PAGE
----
Stretch marks: All you need to know

Will those unsightly red streaks on your skin ever go away? The experts to fill you in.


So, you’ve delivered your gorgeous newborn and you’ve jumped enthusiastically into motherhood ― breastfeeding, sleepless nights, you know…the whole hog.

But while you’ve embraced being a mother, your post-pregnancy bod is a whole different matter. Not enough that you’ve still got that pregnancy pooch, those angry lines and creases on your tummy are depressing. You find that you’re often wondering as you gaze into the mirror, “Will I ever be able to wear a bikini again?”

Stretch marks appear when you lose weight or gain weight rapidly. In this case, pregnancy often results in stretch marks (also known as striae gravidarum), especially during the last trimester when your belly expands rapidly to accommodate your growing baby. As your skin is pulled tight, tiny tears appear in the supporting layers of tissue under your skin, causing the streaks to appear.

Some women wear the stretch marks proudly as a badge of motherhood, while others would prefer to hide them. Says Grace Hwee-Rabani, mum to Delicia, 2, “I won’t deny I have them ― I’m sure most mums do. I’d still wear a crop top and I don’t think anybody, least of all mums, should be ashamed of their bodies.” But mum of two Natalie Yuen would prefer to keep it under wraps. “Gone are the days I’d bare my tummy. I don’t like how it looks, so I won’t subject others to it either,” she laughs.

“If you’ve got a family history of stretch marks, you’ve got a higher risk of developing them.”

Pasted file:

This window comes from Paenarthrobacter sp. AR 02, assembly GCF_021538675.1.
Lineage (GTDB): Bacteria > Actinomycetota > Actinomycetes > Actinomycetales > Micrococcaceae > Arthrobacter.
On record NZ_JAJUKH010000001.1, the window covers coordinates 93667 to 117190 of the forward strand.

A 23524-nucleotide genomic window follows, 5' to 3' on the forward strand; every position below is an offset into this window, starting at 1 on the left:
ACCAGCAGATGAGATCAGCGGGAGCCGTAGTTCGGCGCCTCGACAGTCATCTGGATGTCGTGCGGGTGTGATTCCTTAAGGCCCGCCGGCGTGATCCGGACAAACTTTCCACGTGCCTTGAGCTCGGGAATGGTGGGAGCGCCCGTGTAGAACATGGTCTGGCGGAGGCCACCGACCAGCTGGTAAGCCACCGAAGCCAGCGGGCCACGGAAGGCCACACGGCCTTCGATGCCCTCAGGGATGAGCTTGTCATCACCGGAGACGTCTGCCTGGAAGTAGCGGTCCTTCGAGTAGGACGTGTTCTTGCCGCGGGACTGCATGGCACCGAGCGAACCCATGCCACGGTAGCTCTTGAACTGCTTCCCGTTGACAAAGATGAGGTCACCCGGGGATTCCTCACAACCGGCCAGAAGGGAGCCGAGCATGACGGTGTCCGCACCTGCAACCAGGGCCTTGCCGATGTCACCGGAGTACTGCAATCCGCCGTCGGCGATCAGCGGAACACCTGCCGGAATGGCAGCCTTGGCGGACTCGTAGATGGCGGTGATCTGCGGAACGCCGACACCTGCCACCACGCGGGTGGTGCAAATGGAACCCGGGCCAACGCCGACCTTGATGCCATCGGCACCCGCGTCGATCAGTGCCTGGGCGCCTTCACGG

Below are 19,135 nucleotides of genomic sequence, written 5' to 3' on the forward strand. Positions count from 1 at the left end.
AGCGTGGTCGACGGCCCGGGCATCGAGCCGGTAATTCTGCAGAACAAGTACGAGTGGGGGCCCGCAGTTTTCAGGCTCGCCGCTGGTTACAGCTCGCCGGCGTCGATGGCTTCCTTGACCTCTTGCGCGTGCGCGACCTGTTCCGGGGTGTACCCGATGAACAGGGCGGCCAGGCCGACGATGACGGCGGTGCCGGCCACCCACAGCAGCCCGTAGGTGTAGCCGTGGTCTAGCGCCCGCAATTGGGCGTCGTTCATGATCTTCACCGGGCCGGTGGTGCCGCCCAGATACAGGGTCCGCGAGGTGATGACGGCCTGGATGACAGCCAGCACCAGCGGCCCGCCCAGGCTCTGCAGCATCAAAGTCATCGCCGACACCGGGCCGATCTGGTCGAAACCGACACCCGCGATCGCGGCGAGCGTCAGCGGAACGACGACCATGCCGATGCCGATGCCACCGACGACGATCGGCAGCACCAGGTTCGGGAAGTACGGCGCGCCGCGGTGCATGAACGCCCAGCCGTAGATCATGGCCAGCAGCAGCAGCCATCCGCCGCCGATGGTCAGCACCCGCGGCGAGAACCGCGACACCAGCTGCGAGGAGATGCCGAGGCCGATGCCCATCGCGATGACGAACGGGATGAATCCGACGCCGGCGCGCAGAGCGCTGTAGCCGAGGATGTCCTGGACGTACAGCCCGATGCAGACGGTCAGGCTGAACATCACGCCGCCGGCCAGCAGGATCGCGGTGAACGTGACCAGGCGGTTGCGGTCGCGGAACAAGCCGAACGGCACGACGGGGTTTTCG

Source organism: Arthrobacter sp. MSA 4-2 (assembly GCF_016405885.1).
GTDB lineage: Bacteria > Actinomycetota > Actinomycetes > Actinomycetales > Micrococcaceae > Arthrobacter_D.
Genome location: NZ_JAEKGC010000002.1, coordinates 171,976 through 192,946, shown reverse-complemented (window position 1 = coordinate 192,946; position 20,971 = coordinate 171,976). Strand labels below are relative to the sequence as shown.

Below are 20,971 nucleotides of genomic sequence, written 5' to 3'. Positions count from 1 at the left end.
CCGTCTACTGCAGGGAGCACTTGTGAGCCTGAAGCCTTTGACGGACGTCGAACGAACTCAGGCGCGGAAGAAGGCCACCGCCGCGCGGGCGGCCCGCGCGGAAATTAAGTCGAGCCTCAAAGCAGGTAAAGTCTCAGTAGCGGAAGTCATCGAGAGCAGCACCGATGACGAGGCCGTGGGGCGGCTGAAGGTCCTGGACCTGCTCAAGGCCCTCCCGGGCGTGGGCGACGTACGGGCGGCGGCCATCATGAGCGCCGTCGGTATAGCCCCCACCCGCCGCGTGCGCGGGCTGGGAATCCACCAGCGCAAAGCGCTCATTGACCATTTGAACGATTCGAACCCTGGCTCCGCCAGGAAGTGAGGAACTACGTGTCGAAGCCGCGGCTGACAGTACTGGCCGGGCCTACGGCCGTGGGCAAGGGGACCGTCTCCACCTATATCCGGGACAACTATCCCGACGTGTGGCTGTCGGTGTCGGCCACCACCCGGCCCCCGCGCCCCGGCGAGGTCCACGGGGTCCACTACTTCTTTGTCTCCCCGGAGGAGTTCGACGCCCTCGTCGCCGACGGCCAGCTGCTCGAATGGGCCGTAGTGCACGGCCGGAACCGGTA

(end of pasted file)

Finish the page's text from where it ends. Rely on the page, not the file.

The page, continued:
Whichever camp you’re in, there’s no denying that stretch marks are common, appearing in up to 90 per cent of pregnancies, says dermatologist Dr Joyce Lim of the Joyce Lim Skin and Laser Clinic. “Besides the stretching of the skin, pregnancy hormones can also have an effect on the skin elastic fibres,” she notes.

Risk factors

Certain women are more likely to develop stretch marks, particularly around the abdomen, breasts, arms, thighs and buttocks. These include women with a larger body mass, those who are expecting larger babies, younger females (under the age of 26), and women who had previously developed stretch marks in their thighs and breasts ― especially during puberty.

And yes, genetics plays a role too. Dr Lim points out, “If you’ve got a family history of stretch marks, you’ve got a higher risk of developing them.”

Dr Gavin Ong, medical director and consultant dermatologist at The Skin Specialist, adds that the “gender of the baby, skin colour and smoking history of the mother do not appear to play a role in the development of these stretch marks”.

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